Sanofi posts drop in third-quarter net income, lifts annual outlook

Sanofi's third-quarter net income slipped 23 percent versus the year-ago period to 1.6 billion euros ($2.1 billion), although the company issued a slightly more optimistic outlook for the full-year. The drugmaker indicated that it now expects a 12-percent drop in adjusted earnings per share for 2012, while it previously projected the decrease at as much as 15 percent.

CEO Christopher A. Viehbacher remarked that "the loss of exclusivity for Eloxatin in August in the US marks the final step in the genericisation of our legacy blockbusters," with quarterly sales lost to generic competition reaching 448 million euros ($580 million). "The long-expected impact of generic competition is having its way but we are really seeing a light at the end of the tunnel," Viehbacher noted, adding that "the solid performance of our growth platforms...coupled with tight cost control, allowed us to limit the impact of the patent cliff."

Overall sales in the three-month period rose 3.3 percent to 9 billion euros ($11.7 billion), while revenue from prescription drugs increased 1.4 percent to 7 billion euros ($9.1 billion). In the quarter, Sanofi said that sales of its growth platforms, which include diabetes drugs, vaccines, Genzyme products and emerging markets, rose 6.4 percent on a constant exchange rate basis to 6.4 billion euros ($8.3 billion). Viehbacher noted that these businesses now account for over 70 percent of sales, up from less than half of revenue four years ago.

Third-quarter sales in the US fell 8.5 percent on a constant exchange rate basis to just under 3 billion euros ($3.9 billion), as generic competition negatively affected Eloxatin and Lovenox. Revenue in Western Europe dropped 11.6 percent to 2 billion euros ($3 billion), affected not only by patent expiries, but also by the transfer of the Copaxone business to Teva. Sales from emerging markets were up 6.8 percent on a constant exchange rate basis compared to the year-ago period to 2.8 billion euros ($3.6 billion), including double-digit growth from diabetes products. Third-quarter sales in China reached 341 million euros ($442 million), up 11.9 percent, with revenue from Russia jumping 20.6 percent to 204 million euros ($264 million).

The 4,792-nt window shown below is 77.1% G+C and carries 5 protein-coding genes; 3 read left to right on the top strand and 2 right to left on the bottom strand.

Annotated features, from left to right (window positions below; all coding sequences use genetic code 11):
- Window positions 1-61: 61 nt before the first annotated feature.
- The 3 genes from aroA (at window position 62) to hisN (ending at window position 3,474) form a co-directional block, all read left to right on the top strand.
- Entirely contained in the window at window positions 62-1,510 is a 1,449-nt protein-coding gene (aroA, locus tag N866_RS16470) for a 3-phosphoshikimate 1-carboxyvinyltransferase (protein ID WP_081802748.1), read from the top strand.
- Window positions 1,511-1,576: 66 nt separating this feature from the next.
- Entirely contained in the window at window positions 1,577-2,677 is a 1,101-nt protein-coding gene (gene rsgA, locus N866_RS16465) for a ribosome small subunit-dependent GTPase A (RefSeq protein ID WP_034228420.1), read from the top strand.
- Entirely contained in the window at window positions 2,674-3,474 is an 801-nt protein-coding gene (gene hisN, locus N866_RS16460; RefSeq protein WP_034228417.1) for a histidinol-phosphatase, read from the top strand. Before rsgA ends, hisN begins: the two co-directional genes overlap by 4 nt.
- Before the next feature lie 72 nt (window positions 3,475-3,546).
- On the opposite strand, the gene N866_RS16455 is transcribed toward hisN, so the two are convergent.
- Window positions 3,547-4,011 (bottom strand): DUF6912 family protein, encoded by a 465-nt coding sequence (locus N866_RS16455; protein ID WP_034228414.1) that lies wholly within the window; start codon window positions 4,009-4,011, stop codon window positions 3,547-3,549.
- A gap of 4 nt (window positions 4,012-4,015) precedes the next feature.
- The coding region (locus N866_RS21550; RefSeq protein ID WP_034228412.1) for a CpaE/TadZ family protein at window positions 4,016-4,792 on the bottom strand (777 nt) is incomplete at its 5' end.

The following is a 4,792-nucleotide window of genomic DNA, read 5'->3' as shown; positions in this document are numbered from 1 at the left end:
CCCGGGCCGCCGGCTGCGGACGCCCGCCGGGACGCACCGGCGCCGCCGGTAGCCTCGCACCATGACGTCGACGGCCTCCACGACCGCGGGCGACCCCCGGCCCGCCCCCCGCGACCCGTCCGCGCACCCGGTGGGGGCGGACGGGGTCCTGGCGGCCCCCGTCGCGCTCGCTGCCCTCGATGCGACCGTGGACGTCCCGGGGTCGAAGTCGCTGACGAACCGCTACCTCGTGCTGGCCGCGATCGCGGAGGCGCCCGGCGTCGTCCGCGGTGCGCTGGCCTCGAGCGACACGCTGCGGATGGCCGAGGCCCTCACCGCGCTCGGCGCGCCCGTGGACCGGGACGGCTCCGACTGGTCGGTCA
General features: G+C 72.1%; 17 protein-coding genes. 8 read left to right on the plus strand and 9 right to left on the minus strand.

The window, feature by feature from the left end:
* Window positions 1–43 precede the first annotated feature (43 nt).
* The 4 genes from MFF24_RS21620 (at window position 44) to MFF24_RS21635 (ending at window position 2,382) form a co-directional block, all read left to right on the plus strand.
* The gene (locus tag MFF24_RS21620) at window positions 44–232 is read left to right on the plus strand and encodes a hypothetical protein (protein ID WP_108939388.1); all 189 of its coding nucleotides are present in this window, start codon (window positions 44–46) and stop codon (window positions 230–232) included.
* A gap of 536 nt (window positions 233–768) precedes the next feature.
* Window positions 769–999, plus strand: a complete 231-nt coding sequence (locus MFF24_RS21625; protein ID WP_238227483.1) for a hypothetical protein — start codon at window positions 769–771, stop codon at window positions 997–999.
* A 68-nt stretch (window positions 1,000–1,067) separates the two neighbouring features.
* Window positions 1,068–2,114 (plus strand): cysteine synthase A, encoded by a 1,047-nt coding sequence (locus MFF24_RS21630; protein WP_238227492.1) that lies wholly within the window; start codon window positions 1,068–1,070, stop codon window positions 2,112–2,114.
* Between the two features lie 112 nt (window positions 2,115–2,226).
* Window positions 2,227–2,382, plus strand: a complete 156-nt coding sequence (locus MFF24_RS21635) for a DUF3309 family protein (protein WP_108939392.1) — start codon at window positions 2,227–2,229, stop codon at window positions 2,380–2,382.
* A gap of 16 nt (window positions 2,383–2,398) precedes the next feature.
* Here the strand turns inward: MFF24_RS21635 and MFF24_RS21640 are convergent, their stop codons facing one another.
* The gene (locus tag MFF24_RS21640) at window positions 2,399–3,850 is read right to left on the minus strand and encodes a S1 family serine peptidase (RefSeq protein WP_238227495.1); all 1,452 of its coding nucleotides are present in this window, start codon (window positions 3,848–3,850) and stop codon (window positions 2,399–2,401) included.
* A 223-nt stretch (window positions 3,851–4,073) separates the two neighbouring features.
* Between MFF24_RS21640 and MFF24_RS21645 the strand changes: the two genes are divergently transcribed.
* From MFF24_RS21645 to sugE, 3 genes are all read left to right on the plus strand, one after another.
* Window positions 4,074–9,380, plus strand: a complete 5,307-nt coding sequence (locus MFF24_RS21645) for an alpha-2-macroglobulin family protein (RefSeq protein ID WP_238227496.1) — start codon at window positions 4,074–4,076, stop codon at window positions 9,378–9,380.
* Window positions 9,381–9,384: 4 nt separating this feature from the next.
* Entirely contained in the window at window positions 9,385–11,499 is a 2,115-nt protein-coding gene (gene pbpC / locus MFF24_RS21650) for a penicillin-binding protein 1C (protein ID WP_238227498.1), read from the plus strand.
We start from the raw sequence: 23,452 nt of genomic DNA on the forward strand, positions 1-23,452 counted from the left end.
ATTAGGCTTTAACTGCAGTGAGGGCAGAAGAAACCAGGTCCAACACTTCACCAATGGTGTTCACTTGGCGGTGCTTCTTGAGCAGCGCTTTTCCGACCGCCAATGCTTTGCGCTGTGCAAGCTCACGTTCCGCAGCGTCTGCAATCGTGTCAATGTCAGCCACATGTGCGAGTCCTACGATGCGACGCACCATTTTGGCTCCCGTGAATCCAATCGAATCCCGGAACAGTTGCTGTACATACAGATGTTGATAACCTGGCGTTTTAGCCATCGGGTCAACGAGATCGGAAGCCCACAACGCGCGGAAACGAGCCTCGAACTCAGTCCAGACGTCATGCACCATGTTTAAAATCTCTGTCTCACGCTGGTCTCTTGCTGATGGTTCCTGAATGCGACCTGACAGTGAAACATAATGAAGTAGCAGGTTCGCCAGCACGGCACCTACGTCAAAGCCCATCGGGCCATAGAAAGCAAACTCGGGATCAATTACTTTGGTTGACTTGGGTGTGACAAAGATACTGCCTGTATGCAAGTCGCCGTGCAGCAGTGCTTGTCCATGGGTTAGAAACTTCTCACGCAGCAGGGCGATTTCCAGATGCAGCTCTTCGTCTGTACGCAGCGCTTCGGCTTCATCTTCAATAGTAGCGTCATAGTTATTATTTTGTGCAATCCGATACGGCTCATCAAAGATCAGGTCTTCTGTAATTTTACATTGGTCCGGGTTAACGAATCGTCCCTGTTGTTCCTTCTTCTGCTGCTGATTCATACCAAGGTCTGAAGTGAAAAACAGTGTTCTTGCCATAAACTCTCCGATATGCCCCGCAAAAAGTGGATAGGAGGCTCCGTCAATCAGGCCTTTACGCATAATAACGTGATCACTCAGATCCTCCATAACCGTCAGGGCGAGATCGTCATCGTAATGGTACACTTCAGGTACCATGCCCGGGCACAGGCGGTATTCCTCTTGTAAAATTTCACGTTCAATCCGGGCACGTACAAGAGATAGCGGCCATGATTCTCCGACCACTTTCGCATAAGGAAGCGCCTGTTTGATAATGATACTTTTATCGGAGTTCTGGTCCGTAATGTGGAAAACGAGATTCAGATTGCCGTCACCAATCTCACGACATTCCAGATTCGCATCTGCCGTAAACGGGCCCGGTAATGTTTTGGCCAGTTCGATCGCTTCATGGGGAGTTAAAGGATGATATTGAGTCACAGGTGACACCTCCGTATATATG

For specific products, sales of Lantus surged 32.1 percent to 1.3 billion euros ($1.7 billion), which Sanofi noted was "driven" by the US, Japan and emerging markets. In the quarter, sales of Plavix attributable to Sanofi slipped 2.3 percent year-over-year to 505 million euros ($654 million), while revenue from Avapro, which is sold by the drugmaker as Aprovel, declined 5 percent to 298 million euros ($386 million). Earlier this month, Sanofi and partner Bristol-Myers Squibb restructured their agreement following the loss of exclusivity of Plavix and Avapro/Avalide in many major markets. In the US, sales of Plavix consolidated by Bristol-Myers Squibb plummeted 97.5 percent to 33 million euros ($43 million), while the product's revenue in Europe declined 29.6 percent to 102 million euros ($132 million).

Further, sales of Lovenox in the three-month period fell 11.5 percent versus the same quarter of 2011 to 437 million euros ($566 million), "due to generic pressure in the US," where revenue declined 63.2 percent to 55 million euros ($71 million). Sales of Eloxatin were down 58.4 percent at 129 million euros ($167 million), while revenue from Sanofi's vaccine unit jumped 10.3 percent to 1.5 billion euros ($1.9 billion).

The company's Genzyme business posted revenue of 470 million euros ($608 million), up 30.6 percent on the prior-year period, as sales of Fabrazyme recovered following approval of a new manufacturing plant in January and the return of all existing patients in all markets to full doses. The product's revenue surged 171.9 percent to 87 million euros ($113 million).

Societe Generale analyst Stephen McGarry noted that the third quarter was "the first full quarter with all three major patent expiries," adding that 2012 "represents the trough year for Sanofi’s earnings." Meanwhile, Sanford C. Bernstein & Co. analyst Tim Anderson said the three-month period was "good" for Sanofi, "with raised 2012 guidance." He suggested that the company "should be capable of returning to very consistent revenue and EPS growth over the long-term, which makes it unique among its peers."

To read more Top Story articles, click here.